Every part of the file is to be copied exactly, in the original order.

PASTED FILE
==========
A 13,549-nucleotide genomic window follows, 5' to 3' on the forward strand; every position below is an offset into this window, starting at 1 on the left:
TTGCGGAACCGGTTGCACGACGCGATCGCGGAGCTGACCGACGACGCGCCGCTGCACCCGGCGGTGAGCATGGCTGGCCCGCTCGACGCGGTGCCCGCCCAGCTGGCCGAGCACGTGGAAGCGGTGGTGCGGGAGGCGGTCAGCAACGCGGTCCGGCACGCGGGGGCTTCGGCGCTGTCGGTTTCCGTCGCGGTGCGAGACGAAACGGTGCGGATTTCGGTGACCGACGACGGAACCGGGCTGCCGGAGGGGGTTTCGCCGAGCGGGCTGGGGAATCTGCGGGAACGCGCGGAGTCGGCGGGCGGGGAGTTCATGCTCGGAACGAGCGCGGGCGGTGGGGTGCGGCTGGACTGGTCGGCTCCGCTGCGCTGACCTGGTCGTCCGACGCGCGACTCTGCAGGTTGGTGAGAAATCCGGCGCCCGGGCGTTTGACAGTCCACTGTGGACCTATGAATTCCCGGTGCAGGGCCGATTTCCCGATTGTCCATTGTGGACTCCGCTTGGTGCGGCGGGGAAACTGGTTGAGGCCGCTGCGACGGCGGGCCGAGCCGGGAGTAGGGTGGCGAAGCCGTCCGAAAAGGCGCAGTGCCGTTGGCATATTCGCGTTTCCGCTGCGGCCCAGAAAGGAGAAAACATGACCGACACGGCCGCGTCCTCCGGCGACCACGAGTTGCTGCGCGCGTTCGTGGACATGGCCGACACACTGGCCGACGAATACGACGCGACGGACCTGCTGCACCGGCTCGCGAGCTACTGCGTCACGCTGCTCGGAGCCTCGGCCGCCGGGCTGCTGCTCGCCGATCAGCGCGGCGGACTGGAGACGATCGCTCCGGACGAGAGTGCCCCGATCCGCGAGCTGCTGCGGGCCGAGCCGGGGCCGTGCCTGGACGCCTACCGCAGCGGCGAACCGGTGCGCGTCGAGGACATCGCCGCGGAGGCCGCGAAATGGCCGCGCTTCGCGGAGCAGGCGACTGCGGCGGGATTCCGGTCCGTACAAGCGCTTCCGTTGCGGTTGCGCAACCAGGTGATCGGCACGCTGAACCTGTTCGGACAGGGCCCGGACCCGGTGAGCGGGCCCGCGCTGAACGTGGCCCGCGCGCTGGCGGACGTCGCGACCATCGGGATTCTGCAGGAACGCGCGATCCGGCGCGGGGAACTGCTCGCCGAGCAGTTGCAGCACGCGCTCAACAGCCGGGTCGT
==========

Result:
A 13,549-nucleotide genomic window follows, 5' to 3' on the forward strand; every position below is an offset into this window, starting at 1 on the left:
TTGCGGAACCGGTTGCACGACGCGATCGCGGAGCTGACCGACGACGCGCCGCTGCACCCGGCGGTGAGCATGGCTGGCCCGCTCGACGCGGTGCCCGCCCAGCTGGCCGAGCACGTGGAAGCGGTGGTGCGGGAGGCGGTCAGCAACGCGGTCCGGCACGCGGGGGCTTCGGCGCTGTCGGTTTCCGTCGCGGTGCGAGACGAAACGGTGCGGATTTCGGTGACCGACGACGGAACCGGGCTGCCGGAGGGGGTTTCGCCGAGCGGGCTGGGGAATCTGCGGGAACGCGCGGAGTCGGCGGGCGGGGAGTTCATGCTCGGAACGAGCGCGGGCGGTGGGGTGCGGCTGGACTGGTCGGCTCCGCTGCGCTGACCTGGTCGTCCGACGCGCGACTCTGCAGGTTGGTGAGAAATCCGGCGCCCGGGCGTTTGACAGTCCACTGTGGACCTATGAATTCCCGGTGCAGGGCCGATTTCCCGATTGTCCATTGTGGACTCCGCTTGGTGCGGCGGGGAAACTGGTTGAGGCCGCTGCGACGGCGGGCCGAGCCGGGAGTAGGGTGGCGAAGCCGTCCGAAAAGGCGCAGTGCCGTTGGCATATTCGCGTTTCCGCTGCGGCCCAGAAAGGAGAAAACATGACCGACACGGCCGCGTCCTCCGGCGACCACGAGTTGCTGCGCGCGTTCGTGGACATGGCCGACACACTGGCCGACGAATACGACGCGACGGACCTGCTGCACCGGCTCGCGAGCTACTGCGTCACGCTGCTCGGAGCCTCGGCCGCCGGGCTGCTGCTCGCCGATCAGCGCGGCGGACTGGAGACGATCGCTCCGGACGAGAGTGCCCCGATCCGCGAGCTGCTGCGGGCCGAGCCGGGGCCGTGCCTGGACGCCTACCGCAGCGGCGAACCGGTGCGCGTCGAGGACATCGCCGCGGAGGCCGCGAAATGGCCGCGCTTCGCGGAGCAGGCGACTGCGGCGGGATTCCGGTCCGTACAAGCGCTTCCGTTGCGGTTGCGCAACCAGGTGATCGGCACGCTGAACCTGTTCGGACAGGGCCCGGACCCGGTGAGCGGGCCCGCGCTGAACGTGGCCCGCGCGCTGGCGGACGTCGCGACCATCGGGATTCTGCAGGAACGCGCGATCCGGCGCGGGGAACTGCTCGCCGAGCAGTTGCAGCACGCGCTCAACAGCCGGGTCGT